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08/13/2022 Myanmar (International Christian Concern) – Myanmar has been riddled with conflict since last February, when the Burmese military, called the Tatmadaw, deposed the democratically elected government in a coup.  

Ever since then, the humanitarian situation in Myanmar has continued to worsen, with thousands of civilians finding themselves internally displaced after their homes and villages were destroyed in military raids. In its attempt to quash pro-democracy forces, the Tatmadaw uses disproportionate amounts of violence on Myanmar’s citizens, especially those that do not agree with its Buddhist-nationalist agenda. Christians, therefore, make up a sizeable percentage of those who have been internally displaced.  

Three months ago, the Association of Southeast Asian Nations (ASEAN) pledged to deliver humanitarian assistance to Myanmar. At a May 6 meeting, ASEAN’s humanitarian assistance branch agreed to deliver aid to Myanmar under the supervision of the military regime, which would, in turn, distribute it to those in need.  

However, recently aid workers in northwest Myanmar’s war-torn Sagaing region told media outlet RFA that, as of Monday, August 8, none of the promised aid had been delivered there or to any other region with refugees in need. Chin, Kayah, and Kayin states, where most of Myanmar’s Christians live, are also in desperate need of humanitarian assistance and have yet to receive it.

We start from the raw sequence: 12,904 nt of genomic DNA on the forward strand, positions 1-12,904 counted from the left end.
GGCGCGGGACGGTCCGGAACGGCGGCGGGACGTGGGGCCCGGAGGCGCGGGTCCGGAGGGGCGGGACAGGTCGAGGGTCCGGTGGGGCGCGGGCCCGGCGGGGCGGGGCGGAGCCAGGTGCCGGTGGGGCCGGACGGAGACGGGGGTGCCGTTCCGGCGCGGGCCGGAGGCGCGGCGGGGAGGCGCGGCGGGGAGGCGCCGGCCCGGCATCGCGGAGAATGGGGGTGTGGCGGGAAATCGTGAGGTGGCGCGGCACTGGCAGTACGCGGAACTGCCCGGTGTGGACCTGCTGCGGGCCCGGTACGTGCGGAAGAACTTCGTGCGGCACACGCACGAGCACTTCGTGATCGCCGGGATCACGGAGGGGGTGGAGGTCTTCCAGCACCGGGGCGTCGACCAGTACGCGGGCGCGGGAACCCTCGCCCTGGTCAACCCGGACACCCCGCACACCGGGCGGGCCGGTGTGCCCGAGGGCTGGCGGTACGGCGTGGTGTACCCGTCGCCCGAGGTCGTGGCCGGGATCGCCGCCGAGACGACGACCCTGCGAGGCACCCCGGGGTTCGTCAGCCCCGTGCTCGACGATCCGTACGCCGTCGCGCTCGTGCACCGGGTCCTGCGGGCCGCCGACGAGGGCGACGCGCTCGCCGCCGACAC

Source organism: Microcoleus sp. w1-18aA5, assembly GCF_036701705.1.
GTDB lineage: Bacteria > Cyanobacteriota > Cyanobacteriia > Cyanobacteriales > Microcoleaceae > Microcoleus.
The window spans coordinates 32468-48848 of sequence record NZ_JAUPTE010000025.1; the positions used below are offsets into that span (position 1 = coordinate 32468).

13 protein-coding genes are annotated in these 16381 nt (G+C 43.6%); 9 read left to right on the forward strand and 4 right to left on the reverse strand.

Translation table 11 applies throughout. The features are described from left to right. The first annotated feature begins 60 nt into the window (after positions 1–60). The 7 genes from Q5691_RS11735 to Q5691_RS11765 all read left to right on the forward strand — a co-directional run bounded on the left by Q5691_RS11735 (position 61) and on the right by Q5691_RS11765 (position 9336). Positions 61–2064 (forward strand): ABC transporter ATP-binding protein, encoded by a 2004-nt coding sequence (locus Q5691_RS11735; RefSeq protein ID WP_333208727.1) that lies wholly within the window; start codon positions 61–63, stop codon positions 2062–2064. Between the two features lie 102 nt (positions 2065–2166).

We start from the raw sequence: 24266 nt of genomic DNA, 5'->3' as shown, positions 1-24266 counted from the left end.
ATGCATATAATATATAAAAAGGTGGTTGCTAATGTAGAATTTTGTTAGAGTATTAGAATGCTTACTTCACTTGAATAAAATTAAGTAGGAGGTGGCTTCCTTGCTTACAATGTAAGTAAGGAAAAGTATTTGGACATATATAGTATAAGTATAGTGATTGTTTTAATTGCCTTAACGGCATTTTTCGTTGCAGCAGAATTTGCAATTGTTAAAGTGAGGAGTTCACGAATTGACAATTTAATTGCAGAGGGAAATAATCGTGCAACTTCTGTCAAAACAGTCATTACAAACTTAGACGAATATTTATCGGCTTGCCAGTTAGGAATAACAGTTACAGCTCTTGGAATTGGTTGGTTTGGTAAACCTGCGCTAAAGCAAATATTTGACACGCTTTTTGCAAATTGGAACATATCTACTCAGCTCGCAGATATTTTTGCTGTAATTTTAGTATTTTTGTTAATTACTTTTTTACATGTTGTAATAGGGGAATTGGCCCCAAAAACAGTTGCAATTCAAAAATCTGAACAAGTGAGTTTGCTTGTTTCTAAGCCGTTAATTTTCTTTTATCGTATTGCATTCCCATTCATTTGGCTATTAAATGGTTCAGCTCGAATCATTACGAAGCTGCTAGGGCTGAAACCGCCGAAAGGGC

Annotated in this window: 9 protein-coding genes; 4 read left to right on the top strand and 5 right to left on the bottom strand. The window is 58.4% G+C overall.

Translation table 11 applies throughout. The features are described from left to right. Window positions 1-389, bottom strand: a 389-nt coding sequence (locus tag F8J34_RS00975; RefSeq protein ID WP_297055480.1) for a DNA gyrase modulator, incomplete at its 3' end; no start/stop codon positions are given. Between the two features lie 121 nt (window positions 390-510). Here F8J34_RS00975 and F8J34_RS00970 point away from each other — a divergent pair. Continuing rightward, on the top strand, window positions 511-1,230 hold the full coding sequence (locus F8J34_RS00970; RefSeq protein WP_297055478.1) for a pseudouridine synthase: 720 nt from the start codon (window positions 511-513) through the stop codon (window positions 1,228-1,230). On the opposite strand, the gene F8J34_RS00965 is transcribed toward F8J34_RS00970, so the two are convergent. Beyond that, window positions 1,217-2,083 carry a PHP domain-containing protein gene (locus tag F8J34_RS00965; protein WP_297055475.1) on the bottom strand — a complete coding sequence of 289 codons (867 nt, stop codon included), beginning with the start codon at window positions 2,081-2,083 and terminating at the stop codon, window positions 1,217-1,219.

“ASEAN’s help hasn’t made it to Sagaing yet,” said Thet Oo, who is assisting victims of conflict with the People-to-People Program in the region’s Yinmarbin and Salingyi townships. “It’s been three months since their meeting, but nothing has come to Yinmarbin district.” 

On August 3, the UN Office for the Coordination of Humanitarian Affairs announced that Myanmar had officially amassed 866,000 refugees since the coup in February 2021. Of the new refugees, 470,000 are from the Sagaing region, which sees the most frequent clashes between the military junta and pro-democracy forces.  

Please pray for an end to the violence in Myanmar.  

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